Wednesday, October 2, 2019
A New Approach To An Old Problem
Since December 2012, I have been using a foam roller to work out occasional kinks and to prevent soreness. It has been a great tool for big muscles like quads and glutes, but less effective for areas like the neck and shoulders, where lots of muscles come together in a complex web. With my history of shoulder injuries I frequently experience stiffness in the trapezius, levator scapulae, and other muscles. My stretching routine simply isn’t targeting them effectively, so it’s time to try something else.
I’m convinced there’s merit in myofascial release—i.e., the breaking up of adhesions in the connective tissue that surrounds our muscles. You may have heard it called “trigger point” therapy, but essentially it’s massage. And it turns out that in a world full of expensive and elaborate massage options, the humble lacrosse ball is just the right size and density to work deep into the neck and shoulders. For only $6, last week I bought a pack of three balls. Like the model in the picture above, I place a ball between my back and the wall, then lean into it to apply pressure to the trigger points. A trigger point might be almost anywhere, so there’s a little wiggling around to find one. You will, though, know when you find them: they hurt! And this is one of those rare occasions when you should ignore your body and push through the pain. Holding pressure on the trigger point eventually results in “release” and the pain subsides. Done consistently, myofascial release should leave you with less stiffness and greater range of motion.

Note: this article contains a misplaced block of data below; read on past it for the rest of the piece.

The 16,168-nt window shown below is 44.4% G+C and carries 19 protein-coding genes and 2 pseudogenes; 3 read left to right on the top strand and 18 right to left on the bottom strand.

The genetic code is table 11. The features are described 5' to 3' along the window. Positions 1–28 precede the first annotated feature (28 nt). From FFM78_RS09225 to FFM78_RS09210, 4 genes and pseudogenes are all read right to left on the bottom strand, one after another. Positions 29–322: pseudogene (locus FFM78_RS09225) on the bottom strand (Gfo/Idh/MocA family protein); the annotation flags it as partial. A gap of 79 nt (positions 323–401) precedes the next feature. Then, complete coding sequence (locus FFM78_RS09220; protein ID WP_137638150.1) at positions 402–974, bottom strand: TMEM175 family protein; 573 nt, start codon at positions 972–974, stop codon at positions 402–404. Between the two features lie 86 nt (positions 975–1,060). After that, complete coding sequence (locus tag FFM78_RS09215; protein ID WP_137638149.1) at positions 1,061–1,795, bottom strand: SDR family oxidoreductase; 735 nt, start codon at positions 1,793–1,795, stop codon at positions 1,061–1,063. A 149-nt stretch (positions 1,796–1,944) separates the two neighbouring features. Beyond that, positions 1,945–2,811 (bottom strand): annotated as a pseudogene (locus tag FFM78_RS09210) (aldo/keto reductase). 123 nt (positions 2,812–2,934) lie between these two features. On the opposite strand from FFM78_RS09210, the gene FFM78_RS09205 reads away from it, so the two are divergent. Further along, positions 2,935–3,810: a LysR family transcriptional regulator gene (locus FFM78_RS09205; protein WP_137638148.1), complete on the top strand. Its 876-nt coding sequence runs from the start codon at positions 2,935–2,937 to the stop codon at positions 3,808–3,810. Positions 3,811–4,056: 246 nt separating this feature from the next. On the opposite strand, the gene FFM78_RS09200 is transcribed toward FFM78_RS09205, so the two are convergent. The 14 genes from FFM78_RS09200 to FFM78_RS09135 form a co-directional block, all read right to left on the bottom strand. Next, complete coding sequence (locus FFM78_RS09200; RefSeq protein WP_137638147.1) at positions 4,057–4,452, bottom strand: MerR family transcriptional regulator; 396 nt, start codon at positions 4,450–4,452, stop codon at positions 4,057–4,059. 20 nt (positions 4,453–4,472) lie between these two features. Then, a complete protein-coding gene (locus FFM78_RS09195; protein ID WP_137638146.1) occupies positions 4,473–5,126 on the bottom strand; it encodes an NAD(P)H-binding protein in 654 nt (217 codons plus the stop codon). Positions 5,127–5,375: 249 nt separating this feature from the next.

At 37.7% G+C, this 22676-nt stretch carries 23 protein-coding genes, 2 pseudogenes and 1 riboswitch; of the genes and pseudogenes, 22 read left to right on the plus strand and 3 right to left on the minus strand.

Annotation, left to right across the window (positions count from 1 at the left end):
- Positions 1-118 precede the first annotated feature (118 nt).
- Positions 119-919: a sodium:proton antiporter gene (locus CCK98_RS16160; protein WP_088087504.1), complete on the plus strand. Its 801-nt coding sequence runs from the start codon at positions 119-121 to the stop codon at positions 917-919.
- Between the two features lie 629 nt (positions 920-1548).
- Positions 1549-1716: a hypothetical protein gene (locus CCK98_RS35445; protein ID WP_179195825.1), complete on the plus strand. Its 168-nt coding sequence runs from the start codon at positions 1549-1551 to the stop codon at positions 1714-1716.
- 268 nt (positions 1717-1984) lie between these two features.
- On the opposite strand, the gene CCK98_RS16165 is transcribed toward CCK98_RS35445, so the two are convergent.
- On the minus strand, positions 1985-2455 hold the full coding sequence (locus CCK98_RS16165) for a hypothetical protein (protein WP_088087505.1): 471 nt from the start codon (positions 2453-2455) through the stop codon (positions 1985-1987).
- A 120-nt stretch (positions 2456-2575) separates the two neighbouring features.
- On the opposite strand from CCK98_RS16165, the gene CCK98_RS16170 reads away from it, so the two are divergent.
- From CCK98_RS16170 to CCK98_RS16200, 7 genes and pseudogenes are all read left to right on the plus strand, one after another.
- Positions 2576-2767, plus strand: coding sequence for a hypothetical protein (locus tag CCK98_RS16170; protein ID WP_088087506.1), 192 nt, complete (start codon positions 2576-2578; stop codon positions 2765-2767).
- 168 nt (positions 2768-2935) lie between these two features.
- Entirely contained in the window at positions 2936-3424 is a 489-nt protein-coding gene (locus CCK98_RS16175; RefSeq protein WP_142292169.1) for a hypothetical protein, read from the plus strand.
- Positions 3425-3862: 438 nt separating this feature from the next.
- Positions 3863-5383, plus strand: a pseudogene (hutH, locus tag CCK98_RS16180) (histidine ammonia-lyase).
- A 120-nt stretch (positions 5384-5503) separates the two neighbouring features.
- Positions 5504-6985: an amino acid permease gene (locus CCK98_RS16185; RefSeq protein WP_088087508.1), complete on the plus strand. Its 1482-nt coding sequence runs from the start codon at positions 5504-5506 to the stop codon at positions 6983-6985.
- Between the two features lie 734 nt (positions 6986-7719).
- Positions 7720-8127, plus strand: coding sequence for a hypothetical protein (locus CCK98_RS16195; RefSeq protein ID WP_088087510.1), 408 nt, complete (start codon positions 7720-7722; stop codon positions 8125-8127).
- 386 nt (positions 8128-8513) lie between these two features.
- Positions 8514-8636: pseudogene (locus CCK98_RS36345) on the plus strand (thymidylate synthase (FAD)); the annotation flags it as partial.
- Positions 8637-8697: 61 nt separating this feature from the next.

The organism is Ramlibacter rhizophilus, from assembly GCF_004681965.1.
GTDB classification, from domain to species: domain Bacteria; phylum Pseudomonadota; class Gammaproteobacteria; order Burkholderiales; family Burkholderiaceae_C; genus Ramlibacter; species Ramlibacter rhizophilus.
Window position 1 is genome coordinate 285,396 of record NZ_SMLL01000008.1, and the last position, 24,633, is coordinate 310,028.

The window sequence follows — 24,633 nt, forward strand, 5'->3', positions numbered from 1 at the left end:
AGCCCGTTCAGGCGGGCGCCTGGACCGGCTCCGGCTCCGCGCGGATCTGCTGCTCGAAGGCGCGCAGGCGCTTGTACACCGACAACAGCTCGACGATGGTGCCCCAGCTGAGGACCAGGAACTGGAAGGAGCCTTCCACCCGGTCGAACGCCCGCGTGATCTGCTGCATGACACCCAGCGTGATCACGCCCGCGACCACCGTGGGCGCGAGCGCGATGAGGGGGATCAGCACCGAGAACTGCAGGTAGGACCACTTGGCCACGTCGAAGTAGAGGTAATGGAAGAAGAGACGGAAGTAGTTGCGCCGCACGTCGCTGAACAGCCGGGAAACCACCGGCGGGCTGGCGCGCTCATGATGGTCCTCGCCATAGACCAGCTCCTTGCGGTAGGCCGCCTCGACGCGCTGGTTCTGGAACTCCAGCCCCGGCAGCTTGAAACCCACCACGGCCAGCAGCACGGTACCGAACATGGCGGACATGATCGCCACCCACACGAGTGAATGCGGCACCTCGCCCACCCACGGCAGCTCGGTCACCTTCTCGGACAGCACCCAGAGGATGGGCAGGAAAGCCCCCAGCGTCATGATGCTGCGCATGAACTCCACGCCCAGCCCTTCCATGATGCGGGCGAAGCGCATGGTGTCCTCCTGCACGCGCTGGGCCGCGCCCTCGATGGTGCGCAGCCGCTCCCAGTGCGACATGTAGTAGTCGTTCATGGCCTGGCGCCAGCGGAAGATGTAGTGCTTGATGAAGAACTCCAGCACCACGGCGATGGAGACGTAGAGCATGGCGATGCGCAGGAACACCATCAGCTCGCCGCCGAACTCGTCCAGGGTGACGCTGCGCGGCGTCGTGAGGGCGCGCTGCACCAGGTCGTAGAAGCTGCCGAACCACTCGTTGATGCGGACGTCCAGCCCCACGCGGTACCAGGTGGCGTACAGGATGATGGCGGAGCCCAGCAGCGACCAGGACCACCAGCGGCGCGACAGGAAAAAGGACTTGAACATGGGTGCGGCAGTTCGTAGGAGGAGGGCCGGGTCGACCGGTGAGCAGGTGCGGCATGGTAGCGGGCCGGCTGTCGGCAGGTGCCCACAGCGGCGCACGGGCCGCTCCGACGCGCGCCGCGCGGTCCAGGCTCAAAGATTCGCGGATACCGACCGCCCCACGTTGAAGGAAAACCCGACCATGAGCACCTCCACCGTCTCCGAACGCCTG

This technique seems to be working for me. I’ll keep one ball in the home gym, where I do most of my strength training. I’ll keep one in the bedroom, where a little stretching helps me to relax before I go to sleep. And I’ll keep one at the office, where sitting for 40 hours a week is surely contributing to the persistent stiffness. If I can remember to step away from the desk a few times during my shift, then I can quickly and easily reverse some of the damage.
I think the foam roller has been good for me as a cyclist; using lacrosse balls to loosen up the neck and shoulders probably won’t translate into better on-bike performance. But I’m not always on the bike! Addressing this problem will at least do no harm to my cycling ambitions.
Posted by Dave Hanrahan at 5:30 PM